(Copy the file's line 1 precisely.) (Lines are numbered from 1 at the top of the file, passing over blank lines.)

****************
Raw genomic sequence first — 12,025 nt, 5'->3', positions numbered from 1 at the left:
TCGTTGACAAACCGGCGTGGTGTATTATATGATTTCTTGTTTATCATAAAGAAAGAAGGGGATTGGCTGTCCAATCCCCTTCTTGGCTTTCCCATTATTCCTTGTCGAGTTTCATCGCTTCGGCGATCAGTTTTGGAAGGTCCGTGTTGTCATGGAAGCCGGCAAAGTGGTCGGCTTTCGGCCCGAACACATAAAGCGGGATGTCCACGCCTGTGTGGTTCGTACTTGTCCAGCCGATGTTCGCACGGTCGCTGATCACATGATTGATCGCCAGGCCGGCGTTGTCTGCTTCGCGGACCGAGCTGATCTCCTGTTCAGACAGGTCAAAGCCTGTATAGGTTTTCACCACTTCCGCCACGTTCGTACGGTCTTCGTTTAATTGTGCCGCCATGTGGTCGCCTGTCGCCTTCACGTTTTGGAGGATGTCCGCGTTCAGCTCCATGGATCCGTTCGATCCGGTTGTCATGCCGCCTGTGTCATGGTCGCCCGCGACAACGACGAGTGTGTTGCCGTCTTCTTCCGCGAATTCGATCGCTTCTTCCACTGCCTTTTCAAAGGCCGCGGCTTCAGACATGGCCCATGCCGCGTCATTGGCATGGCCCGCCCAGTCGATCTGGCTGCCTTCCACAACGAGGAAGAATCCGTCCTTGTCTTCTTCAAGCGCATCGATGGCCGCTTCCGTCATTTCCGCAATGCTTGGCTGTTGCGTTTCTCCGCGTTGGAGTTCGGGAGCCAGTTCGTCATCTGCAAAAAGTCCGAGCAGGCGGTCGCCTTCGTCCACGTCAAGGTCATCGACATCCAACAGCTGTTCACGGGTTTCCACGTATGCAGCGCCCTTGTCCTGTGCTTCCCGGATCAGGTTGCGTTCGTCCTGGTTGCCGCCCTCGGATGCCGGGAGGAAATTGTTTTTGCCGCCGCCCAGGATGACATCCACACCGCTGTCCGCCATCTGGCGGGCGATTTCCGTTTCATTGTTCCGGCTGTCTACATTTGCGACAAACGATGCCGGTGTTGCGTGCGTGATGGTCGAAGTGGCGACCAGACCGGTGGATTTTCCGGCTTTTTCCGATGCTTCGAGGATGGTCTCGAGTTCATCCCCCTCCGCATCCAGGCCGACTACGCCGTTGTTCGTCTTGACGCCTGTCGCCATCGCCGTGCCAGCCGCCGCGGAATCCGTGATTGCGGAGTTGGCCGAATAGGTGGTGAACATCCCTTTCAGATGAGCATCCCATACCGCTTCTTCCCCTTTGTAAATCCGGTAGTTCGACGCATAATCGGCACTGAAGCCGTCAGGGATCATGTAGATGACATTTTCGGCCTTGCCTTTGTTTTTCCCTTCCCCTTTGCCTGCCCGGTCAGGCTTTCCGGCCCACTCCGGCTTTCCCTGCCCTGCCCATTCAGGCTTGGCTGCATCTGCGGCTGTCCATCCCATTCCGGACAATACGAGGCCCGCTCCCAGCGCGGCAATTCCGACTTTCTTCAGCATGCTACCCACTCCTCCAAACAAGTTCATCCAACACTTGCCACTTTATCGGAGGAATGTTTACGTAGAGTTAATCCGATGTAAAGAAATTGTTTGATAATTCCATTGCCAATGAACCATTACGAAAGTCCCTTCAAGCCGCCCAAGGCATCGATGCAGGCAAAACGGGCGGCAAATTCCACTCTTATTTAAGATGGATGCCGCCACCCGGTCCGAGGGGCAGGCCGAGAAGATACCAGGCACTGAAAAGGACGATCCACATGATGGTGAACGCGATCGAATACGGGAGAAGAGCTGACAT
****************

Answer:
Raw genomic sequence first — 12,025 nt, 5'->3', positions numbered from 1 at the left: